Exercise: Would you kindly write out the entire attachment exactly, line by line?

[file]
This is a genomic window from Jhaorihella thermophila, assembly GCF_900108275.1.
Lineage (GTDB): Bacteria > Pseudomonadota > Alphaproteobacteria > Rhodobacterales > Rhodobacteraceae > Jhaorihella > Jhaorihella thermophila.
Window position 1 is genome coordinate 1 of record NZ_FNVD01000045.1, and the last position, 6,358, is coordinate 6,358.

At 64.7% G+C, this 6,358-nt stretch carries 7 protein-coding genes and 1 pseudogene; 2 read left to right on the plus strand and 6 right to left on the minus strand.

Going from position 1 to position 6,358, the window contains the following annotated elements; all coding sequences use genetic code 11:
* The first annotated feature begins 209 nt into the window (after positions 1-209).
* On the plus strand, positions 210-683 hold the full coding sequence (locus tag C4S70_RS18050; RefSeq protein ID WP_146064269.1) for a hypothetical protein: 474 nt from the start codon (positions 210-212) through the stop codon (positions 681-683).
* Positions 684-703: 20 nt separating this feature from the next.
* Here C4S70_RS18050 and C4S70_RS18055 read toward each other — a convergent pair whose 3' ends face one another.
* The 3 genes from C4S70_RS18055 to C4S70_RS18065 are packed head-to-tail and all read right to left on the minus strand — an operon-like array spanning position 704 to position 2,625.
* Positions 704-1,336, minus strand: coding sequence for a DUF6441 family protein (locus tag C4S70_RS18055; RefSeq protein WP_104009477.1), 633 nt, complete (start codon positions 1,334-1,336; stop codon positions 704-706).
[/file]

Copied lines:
This is a genomic window from Jhaorihella thermophila, assembly GCF_900108275.1.
Lineage (GTDB): Bacteria > Pseudomonadota > Alphaproteobacteria > Rhodobacterales > Rhodobacteraceae > Jhaorihella > Jhaorihella thermophila.
Window position 1 is genome coordinate 1 of record NZ_FNVD01000045.1, and the last position, 6,358, is coordinate 6,358.

At 64.7% G+C, this 6,358-nt stretch carries 7 protein-coding genes and 1 pseudogene; 2 read left to right on the plus strand and 6 right to left on the minus strand.

Going from position 1 to position 6,358, the window contains the following annotated elements; all coding sequences use genetic code 11:
* The first annotated feature begins 209 nt into the window (after positions 1-209).
* On the plus strand, positions 210-683 hold the full coding sequence (locus tag C4S70_RS18050; RefSeq protein ID WP_146064269.1) for a hypothetical protein: 474 nt from the start codon (positions 210-212) through the stop codon (positions 681-683).
* Positions 684-703: 20 nt separating this feature from the next.
* Here C4S70_RS18050 and C4S70_RS18055 read toward each other — a convergent pair whose 3' ends face one another.
* The 3 genes from C4S70_RS18055 to C4S70_RS18065 are packed head-to-tail and all read right to left on the minus strand — an operon-like array spanning position 704 to position 2,625.
* Positions 704-1,336, minus strand: coding sequence for a DUF6441 family protein (locus tag C4S70_RS18055; RefSeq protein WP_104009477.1), 633 nt, complete (start codon positions 1,334-1,336; stop codon positions 704-706).